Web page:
Late on the night of March 16, as his Amtrak bus approached the Canadian border near Blaine, Wash., Nicholas Teausant says he put his plan into action.
Using a phone given to him by a friend who promised to get Teausant to Syria to join rebel forces there, the 20-year-old Lodi-area man says he sent a text message to a number he had been given, one that was supposed to connect him with someone in Canada who would take care of his travel needs.
The friend “told me that if I get myself out of the country everything will be taken care of, they’ll pay for me to go over there, they’ll give me a gun,” Teausant said during a pair of interviews from the Sacramento County jail, where he has been held since April on a charge that he was trying to join forces with a foreign terror group.
“They’ll give me everything I could possibly want,” Teausant remembered his friend saying. “They’ll take care of my family, and that I can always come back to America when this is over.”
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Today, Teausant realizes that the “friend” was an FBI informant whose work led to the bus being stopped south of the border, agents arresting him and his indictment on a charge of attempting to provide material support to a foreign terrorist organization.
The group he is charged with trying to join – the Islamic State of Iraq and Syria, or ISIS – rose in infamy last week when it posted video of one of its members beheading American journalist James Foley. The U.S. government believes the group so dangerous it has launched airstrikes against it.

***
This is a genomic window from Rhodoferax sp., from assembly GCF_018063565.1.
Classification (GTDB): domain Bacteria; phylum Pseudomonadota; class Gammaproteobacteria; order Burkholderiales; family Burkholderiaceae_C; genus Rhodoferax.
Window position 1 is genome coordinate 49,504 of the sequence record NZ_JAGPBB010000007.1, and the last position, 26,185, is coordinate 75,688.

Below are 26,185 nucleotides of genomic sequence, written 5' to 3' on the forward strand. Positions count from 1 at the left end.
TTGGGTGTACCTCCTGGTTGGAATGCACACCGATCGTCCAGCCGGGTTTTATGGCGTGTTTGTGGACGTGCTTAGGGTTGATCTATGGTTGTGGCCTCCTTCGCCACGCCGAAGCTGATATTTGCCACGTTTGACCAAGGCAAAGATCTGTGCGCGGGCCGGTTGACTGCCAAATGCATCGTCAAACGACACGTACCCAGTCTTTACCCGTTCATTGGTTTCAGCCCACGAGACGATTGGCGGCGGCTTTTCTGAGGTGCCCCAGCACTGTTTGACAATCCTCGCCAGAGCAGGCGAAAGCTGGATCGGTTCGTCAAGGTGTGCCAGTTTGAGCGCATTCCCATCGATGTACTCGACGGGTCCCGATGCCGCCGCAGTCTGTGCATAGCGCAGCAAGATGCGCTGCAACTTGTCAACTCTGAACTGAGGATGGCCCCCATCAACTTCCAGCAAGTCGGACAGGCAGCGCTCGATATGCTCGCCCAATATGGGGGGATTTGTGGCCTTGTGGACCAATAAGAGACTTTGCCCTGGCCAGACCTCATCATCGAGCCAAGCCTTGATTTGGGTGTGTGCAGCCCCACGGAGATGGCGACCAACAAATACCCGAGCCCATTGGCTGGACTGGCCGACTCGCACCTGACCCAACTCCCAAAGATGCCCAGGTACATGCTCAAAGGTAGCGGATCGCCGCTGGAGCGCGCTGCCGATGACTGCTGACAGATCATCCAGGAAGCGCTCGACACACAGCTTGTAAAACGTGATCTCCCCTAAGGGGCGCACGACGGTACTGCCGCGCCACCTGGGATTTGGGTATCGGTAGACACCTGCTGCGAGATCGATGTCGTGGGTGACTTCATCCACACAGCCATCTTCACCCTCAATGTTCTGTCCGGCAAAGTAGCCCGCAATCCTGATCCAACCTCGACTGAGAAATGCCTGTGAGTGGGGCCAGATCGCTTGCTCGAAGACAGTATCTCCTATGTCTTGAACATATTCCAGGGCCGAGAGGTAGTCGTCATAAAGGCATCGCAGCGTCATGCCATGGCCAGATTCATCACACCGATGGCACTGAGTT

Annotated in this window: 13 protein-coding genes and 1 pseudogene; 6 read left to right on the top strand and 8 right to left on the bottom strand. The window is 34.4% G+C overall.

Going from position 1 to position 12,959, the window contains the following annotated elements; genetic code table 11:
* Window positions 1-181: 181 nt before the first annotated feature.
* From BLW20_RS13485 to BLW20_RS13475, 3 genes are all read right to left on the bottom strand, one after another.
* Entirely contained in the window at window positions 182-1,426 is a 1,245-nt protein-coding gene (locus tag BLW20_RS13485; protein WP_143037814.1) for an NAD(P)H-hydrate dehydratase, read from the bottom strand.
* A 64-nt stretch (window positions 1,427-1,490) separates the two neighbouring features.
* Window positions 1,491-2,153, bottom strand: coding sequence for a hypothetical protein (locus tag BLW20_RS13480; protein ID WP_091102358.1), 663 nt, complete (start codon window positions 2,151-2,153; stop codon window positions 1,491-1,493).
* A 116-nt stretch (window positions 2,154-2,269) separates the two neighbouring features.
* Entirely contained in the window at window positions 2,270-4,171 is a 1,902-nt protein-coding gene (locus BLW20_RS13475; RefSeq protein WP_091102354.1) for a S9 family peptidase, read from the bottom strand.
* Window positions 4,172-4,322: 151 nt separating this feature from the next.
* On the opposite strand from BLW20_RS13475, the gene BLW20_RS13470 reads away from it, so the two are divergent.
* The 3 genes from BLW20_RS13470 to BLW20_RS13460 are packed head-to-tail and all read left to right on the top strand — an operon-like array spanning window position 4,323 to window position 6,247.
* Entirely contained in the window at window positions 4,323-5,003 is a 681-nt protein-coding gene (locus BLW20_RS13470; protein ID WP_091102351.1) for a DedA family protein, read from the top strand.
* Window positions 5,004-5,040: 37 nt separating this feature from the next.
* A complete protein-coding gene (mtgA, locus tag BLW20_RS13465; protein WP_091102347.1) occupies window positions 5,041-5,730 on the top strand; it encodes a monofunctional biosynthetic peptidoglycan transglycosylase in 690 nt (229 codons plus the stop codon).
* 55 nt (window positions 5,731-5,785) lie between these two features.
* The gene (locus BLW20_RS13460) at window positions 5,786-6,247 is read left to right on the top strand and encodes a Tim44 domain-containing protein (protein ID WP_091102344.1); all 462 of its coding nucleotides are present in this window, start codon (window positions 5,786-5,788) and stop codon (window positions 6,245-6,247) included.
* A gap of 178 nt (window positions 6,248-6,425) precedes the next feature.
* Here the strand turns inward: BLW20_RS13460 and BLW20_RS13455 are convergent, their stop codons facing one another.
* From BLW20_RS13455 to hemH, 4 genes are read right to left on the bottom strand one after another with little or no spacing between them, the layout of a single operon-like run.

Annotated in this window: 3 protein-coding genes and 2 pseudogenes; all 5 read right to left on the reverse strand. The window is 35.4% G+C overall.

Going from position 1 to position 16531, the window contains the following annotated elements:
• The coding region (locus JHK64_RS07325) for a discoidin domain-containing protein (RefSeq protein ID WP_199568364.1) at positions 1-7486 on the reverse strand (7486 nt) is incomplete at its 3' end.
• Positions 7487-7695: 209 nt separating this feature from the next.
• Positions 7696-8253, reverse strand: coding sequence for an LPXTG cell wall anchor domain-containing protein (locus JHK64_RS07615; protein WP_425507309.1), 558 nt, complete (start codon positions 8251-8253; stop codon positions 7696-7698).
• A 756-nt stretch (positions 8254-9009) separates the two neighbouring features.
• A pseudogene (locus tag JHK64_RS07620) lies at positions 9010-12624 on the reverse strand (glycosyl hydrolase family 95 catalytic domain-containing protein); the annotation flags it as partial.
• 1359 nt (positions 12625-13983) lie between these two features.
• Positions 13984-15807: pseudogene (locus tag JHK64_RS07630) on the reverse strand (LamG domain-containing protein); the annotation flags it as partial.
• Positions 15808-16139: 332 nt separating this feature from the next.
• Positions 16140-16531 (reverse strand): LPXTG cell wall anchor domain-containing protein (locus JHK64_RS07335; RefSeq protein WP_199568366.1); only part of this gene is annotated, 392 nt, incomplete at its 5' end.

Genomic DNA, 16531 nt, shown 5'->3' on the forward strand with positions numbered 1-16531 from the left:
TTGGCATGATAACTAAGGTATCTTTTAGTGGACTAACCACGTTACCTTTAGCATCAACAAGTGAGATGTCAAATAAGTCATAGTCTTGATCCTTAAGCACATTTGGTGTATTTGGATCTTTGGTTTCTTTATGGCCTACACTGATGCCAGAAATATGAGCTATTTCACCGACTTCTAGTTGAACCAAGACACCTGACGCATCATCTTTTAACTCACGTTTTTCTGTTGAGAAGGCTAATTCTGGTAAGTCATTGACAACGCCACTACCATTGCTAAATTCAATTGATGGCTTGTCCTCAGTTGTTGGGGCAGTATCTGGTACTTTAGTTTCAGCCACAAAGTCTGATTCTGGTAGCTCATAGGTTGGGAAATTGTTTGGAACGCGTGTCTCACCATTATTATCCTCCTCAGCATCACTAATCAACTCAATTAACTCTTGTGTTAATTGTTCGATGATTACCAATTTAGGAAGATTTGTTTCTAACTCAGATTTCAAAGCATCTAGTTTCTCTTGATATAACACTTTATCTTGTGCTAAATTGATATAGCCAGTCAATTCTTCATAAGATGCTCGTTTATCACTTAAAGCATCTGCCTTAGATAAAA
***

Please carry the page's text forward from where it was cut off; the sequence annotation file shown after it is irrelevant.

As someone who allegedly tried to join the group, Teausant has been ordered held without bail because the federal government considers him a threat to the public.
But Teausant, in his first public comments on his case, said he is not dangerous but the victim, in part, of his own words and boasts that got out of hand as the informant and an undercover FBI agent helped him plan to buy a train ticket from Lodi to Seattle.
“I’m not going to say that I’m completely innocent and I have no fault in this,” Teausant said in a call to The Sacramento Bee on Monday afternoon from jail. “Some of it is my fault, yes. But then again I also feel that if the informant hadn’t come along I would have just been making idle boasts and I wouldn’t have done anything.”
Teausant contends it was the informant who first suggested ISIS as the group he should join, and says when he was first arrested FBI agents told him they did not have to provide him a lawyer immediately because of provisions in the USA Patriot Act. He also said agents had him sign a letter agreeing that he understood his constitutional rights and that he spoke to them freely for two hours before saying he wanted to see a lawyer.